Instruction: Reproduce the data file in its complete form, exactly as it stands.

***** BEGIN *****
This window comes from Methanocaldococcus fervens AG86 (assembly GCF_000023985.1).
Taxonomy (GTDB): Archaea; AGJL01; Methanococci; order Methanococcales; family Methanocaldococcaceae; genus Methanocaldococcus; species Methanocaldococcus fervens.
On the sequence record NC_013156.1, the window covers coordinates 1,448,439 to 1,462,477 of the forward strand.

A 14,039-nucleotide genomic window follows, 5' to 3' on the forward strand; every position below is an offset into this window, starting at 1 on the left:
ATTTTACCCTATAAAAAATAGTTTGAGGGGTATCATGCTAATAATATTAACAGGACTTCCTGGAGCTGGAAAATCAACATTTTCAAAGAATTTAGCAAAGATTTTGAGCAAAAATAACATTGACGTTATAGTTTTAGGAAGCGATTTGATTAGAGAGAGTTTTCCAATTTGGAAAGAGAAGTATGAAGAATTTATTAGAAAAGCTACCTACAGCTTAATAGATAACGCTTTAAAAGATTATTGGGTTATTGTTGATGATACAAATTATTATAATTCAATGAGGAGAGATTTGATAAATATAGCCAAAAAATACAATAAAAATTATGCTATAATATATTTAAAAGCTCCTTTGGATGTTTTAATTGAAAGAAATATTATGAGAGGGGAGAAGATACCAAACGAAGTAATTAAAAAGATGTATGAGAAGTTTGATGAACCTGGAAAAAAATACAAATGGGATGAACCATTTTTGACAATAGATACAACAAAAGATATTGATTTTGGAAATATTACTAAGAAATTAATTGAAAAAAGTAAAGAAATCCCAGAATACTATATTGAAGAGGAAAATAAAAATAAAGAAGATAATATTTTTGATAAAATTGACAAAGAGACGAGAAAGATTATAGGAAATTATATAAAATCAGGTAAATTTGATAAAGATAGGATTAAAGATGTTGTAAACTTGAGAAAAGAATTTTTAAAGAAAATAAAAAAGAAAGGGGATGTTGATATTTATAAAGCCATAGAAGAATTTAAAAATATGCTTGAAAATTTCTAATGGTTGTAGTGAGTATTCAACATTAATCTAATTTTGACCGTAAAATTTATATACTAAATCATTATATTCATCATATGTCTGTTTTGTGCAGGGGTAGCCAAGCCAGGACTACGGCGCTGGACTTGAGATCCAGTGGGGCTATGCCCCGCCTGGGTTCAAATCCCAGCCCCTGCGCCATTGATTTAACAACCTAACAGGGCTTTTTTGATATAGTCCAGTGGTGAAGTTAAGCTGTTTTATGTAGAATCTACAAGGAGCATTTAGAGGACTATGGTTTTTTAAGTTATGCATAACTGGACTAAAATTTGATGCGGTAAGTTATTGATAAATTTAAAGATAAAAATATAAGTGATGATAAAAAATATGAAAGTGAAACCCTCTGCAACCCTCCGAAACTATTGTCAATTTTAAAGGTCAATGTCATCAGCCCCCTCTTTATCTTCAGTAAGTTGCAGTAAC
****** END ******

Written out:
This window comes from Methanocaldococcus fervens AG86 (assembly GCF_000023985.1).
Taxonomy (GTDB): Archaea; AGJL01; Methanococci; order Methanococcales; family Methanocaldococcaceae; genus Methanocaldococcus; species Methanocaldococcus fervens.
On the sequence record NC_013156.1, the window covers coordinates 1,448,439 to 1,462,477 of the forward strand.

A 14,039-nucleotide genomic window follows, 5' to 3' on the forward strand; every position below is an offset into this window, starting at 1 on the left:
ATTTTACCCTATAAAAAATAGTTTGAGGGGTATCATGCTAATAATATTAACAGGACTTCCTGGAGCTGGAAAATCAACATTTTCAAAGAATTTAGCAAAGATTTTGAGCAAAAATAACATTGACGTTATAGTTTTAGGAAGCGATTTGATTAGAGAGAGTTTTCCAATTTGGAAAGAGAAGTATGAAGAATTTATTAGAAAAGCTACCTACAGCTTAATAGATAACGCTTTAAAAGATTATTGGGTTATTGTTGATGATACAAATTATTATAATTCAATGAGGAGAGATTTGATAAATATAGCCAAAAAATACAATAAAAATTATGCTATAATATATTTAAAAGCTCCTTTGGATGTTTTAATTGAAAGAAATATTATGAGAGGGGAGAAGATACCAAACGAAGTAATTAAAAAGATGTATGAGAAGTTTGATGAACCTGGAAAAAAATACAAATGGGATGAACCATTTTTGACAATAGATACAACAAAAGATATTGATTTTGGAAATATTACTAAGAAATTAATTGAAAAAAGTAAAGAAATCCCAGAATACTATATTGAAGAGGAAAATAAAAATAAAGAAGATAATATTTTTGATAAAATTGACAAAGAGACGAGAAAGATTATAGGAAATTATATAAAATCAGGTAAATTTGATAAAGATAGGATTAAAGATGTTGTAAACTTGAGAAAAGAATTTTTAAAGAAAATAAAAAAGAAAGGGGATGTTGATATTTATAAAGCCATAGAAGAATTTAAAAATATGCTTGAAAATTTCTAATGGTTGTAGTGAGTATTCAACATTAATCTAATTTTGACCGTAAAATTTATATACTAAATCATTATATTCATCATATGTCTGTTTTGTGCAGGGGTAGCCAAGCCAGGACTACGGCGCTGGACTTGAGATCCAGTGGGGCTATGCCCCGCCTGGGTTCAAATCCCAGCCCCTGCGCCATTGATTTAACAACCTAACAGGGCTTTTTTGATATAGTCCAGTGGTGAAGTTAAGCTGTTTTATGTAGAATCTACAAGGAGCATTTAGAGGACTATGGTTTTTTAAGTTATGCATAACTGGACTAAAATTTGATGCGGTAAGTTATTGATAAATTTAAAGATAAAAATATAAGTGATGATAAAAAATATGAAAGTGAAACCCTCTGCAACCCTCCGAAACTATTGTCAATTTTAAAGGTCAATGTCATCAGCCCCCTCTTTATCTTCAGTAAGTTGCAGTAAC